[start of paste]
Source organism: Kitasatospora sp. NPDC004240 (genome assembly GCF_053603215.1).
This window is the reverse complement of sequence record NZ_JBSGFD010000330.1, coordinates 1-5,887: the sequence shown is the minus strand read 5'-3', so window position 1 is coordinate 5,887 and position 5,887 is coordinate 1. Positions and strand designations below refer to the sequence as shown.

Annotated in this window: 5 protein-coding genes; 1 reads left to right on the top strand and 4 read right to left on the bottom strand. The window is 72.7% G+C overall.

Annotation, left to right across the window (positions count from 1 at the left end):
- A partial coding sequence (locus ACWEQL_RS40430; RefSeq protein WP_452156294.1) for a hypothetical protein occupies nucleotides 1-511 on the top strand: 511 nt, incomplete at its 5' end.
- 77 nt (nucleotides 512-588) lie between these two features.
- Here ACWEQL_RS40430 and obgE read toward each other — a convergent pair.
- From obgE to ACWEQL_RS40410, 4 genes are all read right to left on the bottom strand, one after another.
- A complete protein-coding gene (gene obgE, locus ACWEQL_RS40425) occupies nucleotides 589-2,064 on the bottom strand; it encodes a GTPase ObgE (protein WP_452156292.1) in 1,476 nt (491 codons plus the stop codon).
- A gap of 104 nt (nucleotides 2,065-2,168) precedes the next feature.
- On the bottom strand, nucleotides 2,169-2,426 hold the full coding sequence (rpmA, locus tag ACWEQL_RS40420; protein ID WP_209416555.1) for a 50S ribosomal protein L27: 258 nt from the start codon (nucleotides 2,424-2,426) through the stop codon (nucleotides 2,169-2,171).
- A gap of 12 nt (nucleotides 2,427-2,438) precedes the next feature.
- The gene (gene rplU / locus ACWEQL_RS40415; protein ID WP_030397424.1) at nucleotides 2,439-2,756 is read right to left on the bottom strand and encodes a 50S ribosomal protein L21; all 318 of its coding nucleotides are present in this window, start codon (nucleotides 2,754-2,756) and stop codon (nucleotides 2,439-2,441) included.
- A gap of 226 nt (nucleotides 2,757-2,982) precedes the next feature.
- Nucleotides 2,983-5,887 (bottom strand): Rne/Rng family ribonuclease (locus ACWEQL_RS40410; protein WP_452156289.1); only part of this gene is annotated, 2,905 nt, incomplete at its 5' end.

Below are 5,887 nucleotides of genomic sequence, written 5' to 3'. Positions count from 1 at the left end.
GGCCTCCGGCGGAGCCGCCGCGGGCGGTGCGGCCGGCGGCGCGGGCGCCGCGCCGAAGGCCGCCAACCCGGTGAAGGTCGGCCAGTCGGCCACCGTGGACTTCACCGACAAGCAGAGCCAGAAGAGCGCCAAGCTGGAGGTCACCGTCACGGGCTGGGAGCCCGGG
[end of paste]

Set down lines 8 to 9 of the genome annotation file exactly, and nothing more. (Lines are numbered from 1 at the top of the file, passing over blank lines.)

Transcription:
- From obgE to ACWEQL_RS40410, 4 genes are all read right to left on the bottom strand, one after another.
- A complete protein-coding gene (gene obgE, locus ACWEQL_RS40425) occupies nucleotides 589-2,064 on the bottom strand; it encodes a GTPase ObgE (protein WP_452156292.1) in 1,476 nt (491 codons plus the stop codon).